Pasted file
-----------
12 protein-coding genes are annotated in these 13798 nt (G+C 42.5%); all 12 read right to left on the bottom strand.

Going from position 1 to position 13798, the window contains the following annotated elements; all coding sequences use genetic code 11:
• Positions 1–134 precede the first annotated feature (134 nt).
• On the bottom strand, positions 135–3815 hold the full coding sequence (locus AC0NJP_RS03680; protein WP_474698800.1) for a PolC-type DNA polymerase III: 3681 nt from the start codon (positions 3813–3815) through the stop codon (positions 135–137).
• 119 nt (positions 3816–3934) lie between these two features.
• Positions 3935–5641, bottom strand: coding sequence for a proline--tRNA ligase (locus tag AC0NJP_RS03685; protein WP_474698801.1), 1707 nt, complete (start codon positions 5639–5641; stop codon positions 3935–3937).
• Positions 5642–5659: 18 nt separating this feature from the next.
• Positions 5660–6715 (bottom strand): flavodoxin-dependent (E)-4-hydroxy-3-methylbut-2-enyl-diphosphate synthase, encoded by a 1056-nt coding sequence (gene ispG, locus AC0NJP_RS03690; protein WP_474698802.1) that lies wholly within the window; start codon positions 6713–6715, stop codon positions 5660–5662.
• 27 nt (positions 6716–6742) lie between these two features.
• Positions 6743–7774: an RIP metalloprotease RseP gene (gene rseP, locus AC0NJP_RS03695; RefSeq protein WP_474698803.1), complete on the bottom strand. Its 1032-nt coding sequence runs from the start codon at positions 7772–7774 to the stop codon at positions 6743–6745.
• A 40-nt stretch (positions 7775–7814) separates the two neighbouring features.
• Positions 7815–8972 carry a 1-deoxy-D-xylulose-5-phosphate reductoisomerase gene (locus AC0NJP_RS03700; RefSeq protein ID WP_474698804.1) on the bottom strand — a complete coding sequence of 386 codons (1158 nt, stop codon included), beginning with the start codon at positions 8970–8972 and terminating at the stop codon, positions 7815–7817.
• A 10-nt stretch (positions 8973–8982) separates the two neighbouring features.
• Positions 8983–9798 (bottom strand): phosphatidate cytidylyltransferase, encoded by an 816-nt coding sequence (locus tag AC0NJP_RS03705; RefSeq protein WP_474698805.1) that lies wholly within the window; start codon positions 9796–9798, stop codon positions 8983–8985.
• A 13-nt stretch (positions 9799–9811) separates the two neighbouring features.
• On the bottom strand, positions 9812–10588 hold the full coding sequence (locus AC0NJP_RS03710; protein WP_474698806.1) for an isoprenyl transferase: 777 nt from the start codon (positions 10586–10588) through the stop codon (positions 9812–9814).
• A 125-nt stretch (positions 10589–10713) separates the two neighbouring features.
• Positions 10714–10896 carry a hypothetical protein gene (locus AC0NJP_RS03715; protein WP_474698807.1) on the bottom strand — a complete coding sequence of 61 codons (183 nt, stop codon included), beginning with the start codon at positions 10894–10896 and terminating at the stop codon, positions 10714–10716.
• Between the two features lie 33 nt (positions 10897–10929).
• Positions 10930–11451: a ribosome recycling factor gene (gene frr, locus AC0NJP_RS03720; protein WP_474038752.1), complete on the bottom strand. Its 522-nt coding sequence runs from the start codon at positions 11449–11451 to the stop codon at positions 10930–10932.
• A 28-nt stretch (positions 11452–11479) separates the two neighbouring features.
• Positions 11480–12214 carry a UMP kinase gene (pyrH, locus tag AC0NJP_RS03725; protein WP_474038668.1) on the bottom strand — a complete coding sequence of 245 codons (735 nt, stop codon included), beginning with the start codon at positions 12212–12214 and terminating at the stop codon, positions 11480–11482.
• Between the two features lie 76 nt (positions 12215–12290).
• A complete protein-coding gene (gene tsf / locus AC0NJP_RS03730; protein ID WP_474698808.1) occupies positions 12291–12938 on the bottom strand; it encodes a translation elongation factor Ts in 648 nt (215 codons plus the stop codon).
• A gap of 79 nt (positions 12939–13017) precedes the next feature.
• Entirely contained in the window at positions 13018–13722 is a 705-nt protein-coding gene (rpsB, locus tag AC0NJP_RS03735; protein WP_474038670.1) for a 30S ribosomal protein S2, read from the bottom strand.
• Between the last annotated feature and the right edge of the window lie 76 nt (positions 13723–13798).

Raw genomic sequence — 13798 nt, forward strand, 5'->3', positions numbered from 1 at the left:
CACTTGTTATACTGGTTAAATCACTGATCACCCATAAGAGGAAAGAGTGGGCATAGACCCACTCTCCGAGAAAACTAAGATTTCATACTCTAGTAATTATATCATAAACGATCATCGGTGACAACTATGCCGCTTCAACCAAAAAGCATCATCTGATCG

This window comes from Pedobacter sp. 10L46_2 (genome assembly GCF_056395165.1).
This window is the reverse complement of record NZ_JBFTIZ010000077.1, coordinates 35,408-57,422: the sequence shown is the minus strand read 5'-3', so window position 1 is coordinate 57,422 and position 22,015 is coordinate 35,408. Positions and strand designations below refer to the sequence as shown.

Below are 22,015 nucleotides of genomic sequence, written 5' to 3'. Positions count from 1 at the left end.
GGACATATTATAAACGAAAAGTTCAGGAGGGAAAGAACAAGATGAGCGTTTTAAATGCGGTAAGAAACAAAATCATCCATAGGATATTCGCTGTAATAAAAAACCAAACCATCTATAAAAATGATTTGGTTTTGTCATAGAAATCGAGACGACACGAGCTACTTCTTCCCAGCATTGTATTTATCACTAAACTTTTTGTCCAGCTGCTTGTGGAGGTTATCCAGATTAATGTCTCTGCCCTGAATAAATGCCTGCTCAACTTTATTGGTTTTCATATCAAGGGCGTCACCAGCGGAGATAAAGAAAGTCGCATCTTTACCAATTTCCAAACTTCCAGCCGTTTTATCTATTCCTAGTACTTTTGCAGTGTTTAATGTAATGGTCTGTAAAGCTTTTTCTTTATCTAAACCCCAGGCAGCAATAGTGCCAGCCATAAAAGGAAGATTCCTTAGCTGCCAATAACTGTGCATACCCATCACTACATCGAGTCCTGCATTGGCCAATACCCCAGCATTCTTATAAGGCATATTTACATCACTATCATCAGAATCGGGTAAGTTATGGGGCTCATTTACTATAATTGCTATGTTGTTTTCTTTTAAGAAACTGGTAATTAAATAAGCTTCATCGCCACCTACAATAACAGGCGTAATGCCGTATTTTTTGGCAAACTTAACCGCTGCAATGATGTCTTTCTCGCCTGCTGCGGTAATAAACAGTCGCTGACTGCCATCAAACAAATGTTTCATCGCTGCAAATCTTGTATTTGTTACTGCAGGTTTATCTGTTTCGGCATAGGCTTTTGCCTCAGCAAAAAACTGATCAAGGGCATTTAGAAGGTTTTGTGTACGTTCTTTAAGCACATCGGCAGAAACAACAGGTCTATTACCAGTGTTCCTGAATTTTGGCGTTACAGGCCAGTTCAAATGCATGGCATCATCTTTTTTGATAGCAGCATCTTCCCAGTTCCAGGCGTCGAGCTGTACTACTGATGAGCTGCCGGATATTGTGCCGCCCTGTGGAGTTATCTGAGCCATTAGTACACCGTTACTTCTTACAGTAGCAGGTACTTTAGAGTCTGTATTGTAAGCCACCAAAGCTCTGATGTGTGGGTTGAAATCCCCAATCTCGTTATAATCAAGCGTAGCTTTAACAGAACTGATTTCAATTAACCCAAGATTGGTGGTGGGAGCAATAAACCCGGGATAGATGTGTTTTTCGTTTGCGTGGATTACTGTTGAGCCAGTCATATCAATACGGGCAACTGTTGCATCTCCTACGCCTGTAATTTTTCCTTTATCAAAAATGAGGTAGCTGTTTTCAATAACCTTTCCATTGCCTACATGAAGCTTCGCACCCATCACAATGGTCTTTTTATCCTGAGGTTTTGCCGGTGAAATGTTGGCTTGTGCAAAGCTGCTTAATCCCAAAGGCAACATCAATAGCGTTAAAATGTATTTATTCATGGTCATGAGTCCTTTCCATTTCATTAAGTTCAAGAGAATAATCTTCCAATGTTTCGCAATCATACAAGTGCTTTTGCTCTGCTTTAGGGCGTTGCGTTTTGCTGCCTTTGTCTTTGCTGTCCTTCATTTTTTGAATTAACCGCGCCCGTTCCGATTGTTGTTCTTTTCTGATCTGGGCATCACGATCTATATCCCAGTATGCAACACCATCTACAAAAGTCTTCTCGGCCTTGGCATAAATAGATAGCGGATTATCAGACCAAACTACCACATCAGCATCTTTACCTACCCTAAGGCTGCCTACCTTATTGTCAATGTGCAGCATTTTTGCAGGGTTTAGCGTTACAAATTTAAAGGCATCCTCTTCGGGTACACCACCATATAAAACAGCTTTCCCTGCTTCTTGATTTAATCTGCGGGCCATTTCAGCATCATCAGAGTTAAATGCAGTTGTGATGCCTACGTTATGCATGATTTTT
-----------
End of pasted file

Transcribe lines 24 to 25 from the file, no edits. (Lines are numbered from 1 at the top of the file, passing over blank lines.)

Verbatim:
• A complete protein-coding gene (gene tsf / locus AC0NJP_RS03730; protein ID WP_474698808.1) occupies positions 12291–12938 on the bottom strand; it encodes a translation elongation factor Ts in 648 nt (215 codons plus the stop codon).
• A gap of 79 nt (positions 12939–13017) precedes the next feature.